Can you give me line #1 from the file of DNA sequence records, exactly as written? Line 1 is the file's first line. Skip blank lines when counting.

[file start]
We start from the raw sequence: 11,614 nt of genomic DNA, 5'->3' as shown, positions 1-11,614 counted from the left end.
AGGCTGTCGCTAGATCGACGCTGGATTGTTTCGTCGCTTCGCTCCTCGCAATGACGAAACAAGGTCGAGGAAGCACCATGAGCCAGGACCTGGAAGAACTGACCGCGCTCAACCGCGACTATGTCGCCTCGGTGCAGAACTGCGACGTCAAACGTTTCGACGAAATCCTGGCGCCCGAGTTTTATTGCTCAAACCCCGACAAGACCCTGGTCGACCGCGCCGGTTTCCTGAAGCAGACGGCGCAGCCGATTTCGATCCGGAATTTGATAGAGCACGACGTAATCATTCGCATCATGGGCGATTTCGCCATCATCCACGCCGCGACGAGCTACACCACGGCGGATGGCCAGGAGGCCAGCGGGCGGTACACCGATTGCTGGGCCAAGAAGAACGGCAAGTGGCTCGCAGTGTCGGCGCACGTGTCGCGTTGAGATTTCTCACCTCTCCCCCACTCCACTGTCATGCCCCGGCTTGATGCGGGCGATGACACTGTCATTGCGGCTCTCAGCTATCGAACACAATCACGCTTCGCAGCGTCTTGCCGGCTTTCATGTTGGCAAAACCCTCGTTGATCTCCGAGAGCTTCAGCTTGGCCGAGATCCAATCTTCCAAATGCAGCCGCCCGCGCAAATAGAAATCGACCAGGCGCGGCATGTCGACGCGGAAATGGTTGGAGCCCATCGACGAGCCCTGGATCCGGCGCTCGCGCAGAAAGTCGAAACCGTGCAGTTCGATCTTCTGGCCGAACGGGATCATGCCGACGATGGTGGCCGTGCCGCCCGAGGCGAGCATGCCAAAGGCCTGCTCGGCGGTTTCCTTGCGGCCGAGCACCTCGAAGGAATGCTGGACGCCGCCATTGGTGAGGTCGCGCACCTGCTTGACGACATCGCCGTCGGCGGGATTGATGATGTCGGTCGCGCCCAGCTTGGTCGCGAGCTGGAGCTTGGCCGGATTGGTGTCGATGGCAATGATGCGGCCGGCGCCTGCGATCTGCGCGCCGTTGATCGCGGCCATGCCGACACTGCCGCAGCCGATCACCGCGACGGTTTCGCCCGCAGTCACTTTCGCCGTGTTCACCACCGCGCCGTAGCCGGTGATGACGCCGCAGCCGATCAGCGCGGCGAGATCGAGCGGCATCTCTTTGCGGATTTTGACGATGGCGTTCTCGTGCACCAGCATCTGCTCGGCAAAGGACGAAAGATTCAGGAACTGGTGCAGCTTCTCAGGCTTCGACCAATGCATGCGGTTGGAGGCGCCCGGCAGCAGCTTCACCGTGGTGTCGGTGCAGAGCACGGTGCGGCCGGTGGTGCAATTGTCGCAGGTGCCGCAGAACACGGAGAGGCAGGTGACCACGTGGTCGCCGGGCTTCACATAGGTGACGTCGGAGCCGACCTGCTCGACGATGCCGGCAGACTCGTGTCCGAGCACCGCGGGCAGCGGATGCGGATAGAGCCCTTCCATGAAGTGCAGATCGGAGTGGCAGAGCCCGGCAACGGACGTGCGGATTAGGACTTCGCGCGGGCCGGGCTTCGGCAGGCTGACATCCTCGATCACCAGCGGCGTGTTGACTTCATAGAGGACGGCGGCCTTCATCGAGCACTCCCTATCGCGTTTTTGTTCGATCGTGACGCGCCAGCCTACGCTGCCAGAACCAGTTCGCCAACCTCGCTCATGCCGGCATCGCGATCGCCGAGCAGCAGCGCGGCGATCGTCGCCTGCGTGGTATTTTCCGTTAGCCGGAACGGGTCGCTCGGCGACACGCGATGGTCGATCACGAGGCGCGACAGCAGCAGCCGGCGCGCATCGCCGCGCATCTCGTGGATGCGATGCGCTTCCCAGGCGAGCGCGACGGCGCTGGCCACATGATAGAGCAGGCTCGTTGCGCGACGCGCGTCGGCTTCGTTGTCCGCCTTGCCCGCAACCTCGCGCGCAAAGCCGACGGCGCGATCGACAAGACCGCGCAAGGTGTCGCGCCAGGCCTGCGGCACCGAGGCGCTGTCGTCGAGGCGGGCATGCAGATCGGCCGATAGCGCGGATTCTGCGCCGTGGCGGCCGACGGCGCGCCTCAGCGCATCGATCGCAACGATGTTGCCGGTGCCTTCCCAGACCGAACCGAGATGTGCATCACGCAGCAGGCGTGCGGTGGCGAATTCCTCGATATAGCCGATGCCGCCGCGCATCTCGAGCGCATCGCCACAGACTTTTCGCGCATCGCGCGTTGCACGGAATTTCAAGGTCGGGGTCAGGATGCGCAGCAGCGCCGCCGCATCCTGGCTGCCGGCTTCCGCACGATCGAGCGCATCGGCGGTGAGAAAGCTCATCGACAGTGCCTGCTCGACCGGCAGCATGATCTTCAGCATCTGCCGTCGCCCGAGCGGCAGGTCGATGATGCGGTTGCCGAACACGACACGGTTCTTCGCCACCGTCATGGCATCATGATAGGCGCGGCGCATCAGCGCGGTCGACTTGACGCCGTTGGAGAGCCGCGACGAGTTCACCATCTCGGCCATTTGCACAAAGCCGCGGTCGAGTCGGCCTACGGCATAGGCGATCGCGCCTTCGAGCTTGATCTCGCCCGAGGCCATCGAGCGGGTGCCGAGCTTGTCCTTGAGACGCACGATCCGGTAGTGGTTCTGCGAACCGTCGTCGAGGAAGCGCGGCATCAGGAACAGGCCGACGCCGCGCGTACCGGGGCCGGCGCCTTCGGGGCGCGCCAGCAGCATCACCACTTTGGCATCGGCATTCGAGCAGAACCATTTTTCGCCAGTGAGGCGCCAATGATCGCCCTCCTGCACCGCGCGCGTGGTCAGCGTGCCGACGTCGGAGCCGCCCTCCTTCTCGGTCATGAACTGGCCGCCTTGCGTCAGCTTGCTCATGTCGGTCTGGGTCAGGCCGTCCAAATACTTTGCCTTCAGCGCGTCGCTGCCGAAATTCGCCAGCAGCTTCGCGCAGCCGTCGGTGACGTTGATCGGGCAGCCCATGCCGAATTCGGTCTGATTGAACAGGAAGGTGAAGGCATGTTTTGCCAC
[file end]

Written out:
We start from the raw sequence: 11,614 nt of genomic DNA, 5'->3' as shown, positions 1-11,614 counted from the left end.